Toll-like receptor mediated modulation of T cell response by commensal intestinal microbiota as a trigger for autoimmune arthritis.

Rogier R, Koenders MI, Abdollahi-Roodsaz S - J Immunol Res (2015)

Toll-like receptor (TLR) activation on antigen presenting cells (APCs) enhances the antigenic signal to T cells. TLR activation induces the upregulation of MHC II (1), costimulatory molecules such as CD80, CD86, and CD40 (2), and release of cytokines (3).
© Copyright Policy - open-access
Related In: Results  -  Collection

Show All Figures
getmorefigures.php?uid=PMC4352938&req=5

fig2: Toll-like receptor (TLR) activation on antigen presenting cells (APCs) enhances the antigenic signal to T cells. TLR activation induces the upregulation of MHC II (1), costimulatory molecules such as CD80, CD86, and CD40 (2), and release of cytokines (3).
Mentions: Antigen presenting cells (APCs) such as DCs and macrophages are known to express TLRs, and activation of TLRs induces the upregulation of MHC class II molecules and thereby may substantially influence the strength of the antigenic signal to T cells in the “immunological synapse” [54] (Figure 2). Furthermore, activation of TLRs induces upregulation of costimulatory molecules such as CD80, CD86, and CD40, which provide the second signal for T cell activation (Figure 2). The third signal for T cell activation and differentiation, the cytokine environment, is dramatically affected by the type and the extent of TLR activation (Figure 2). For instance, activation of TLR4 and TLR9 is thought to skew T cell differentiation toward the Th1 phenotype through induction of IL-12 production by DCs, whereas TLR2 activation might induce a Th2-biased immune response through production of IL-10 and IL-13 [55–61]. TLR4-induced IL-23 contributes to the expansion and survival of Th17 cells [62]. In addition, conditioned medium from TLR4-stimulated DCs or PBMCs induces Th17 differentiation and IL-17 production, a process potentiated by TGFβ [63].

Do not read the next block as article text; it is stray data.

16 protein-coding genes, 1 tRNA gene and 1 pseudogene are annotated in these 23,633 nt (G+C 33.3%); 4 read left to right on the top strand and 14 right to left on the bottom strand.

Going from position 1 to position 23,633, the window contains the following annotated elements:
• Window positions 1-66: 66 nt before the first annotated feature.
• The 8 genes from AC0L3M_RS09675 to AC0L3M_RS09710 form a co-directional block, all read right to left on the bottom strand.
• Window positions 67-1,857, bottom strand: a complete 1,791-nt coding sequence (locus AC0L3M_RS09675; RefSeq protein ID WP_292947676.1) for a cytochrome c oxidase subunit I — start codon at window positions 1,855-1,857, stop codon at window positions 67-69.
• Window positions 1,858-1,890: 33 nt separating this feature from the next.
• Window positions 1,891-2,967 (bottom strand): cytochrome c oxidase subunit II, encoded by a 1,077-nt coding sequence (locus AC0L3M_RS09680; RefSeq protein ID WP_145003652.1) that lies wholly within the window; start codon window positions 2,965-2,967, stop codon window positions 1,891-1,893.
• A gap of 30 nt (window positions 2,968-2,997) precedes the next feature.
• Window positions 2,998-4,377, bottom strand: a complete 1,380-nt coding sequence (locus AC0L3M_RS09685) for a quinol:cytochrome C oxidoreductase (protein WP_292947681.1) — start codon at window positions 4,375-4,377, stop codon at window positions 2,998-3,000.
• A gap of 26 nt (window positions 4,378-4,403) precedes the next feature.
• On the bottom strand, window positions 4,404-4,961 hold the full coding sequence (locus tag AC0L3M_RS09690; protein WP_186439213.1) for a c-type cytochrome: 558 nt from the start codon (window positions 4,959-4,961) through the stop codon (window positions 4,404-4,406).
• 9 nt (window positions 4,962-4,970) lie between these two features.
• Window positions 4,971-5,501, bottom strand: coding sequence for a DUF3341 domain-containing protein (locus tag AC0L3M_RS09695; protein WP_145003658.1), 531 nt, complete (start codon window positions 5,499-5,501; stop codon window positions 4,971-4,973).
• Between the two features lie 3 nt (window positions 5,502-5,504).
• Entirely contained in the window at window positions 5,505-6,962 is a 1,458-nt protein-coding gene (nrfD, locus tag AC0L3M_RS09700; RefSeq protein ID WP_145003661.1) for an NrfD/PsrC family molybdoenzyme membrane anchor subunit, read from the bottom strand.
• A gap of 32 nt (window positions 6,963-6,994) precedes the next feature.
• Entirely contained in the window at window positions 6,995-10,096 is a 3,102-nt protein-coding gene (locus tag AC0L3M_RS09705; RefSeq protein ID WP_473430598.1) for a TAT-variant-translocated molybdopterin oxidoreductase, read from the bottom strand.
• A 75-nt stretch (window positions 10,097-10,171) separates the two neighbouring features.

Bottom Line: However, the presence of susceptibility factors is neither necessary nor sufficient to explain the disease development, emphasizing the importance of environmental factors.However the mechanism by which intestinal microbiota influences the Th cell balance is not completely understood.A better understanding of TLR triggering by intestinal microbiota and subsequent T cell activation might offer new perspectives for manipulating the T cell response in RA patients and may lead to the discovery of new therapeutic targets or even preventive measures.

View Article: PubMed Central - PubMed

Affiliation: Experimental Rheumatology, Radboud University Medical Center, 6500 HB Nijmegen, Netherlands.

ABSTRACT
In autoimmune diseases, a disturbance of the balance between T helper 17 (Th17) and regulatory T cells (Tregs) is often observed. This disturbed balance is also the case in rheumatoid arthritis (RA). Genetic predisposition to RA confers the presence of several polymorphisms mainly regulating activation of T lymphocytes. However, the presence of susceptibility factors is neither necessary nor sufficient to explain the disease development, emphasizing the importance of environmental factors. Multiple studies have shown that commensal gut microbiota is of great influence on immune homeostasis and can trigger the development of autoimmune diseases by favoring induction of Th17 cells over Tregs. However the mechanism by which intestinal microbiota influences the Th cell balance is not completely understood. Here we review the current evidence supporting the involvement of commensal intestinal microbiota in rheumatoid arthritis, along with a potential role of Toll-like receptors (TLRs) in modulating the relevant Th cell responses to trigger autoimmunity. A better understanding of TLR triggering by intestinal microbiota and subsequent T cell activation might offer new perspectives for manipulating the T cell response in RA patients and may lead to the discovery of new therapeutic targets or even preventive measures.

Show MeSH
Related in: MedlinePlus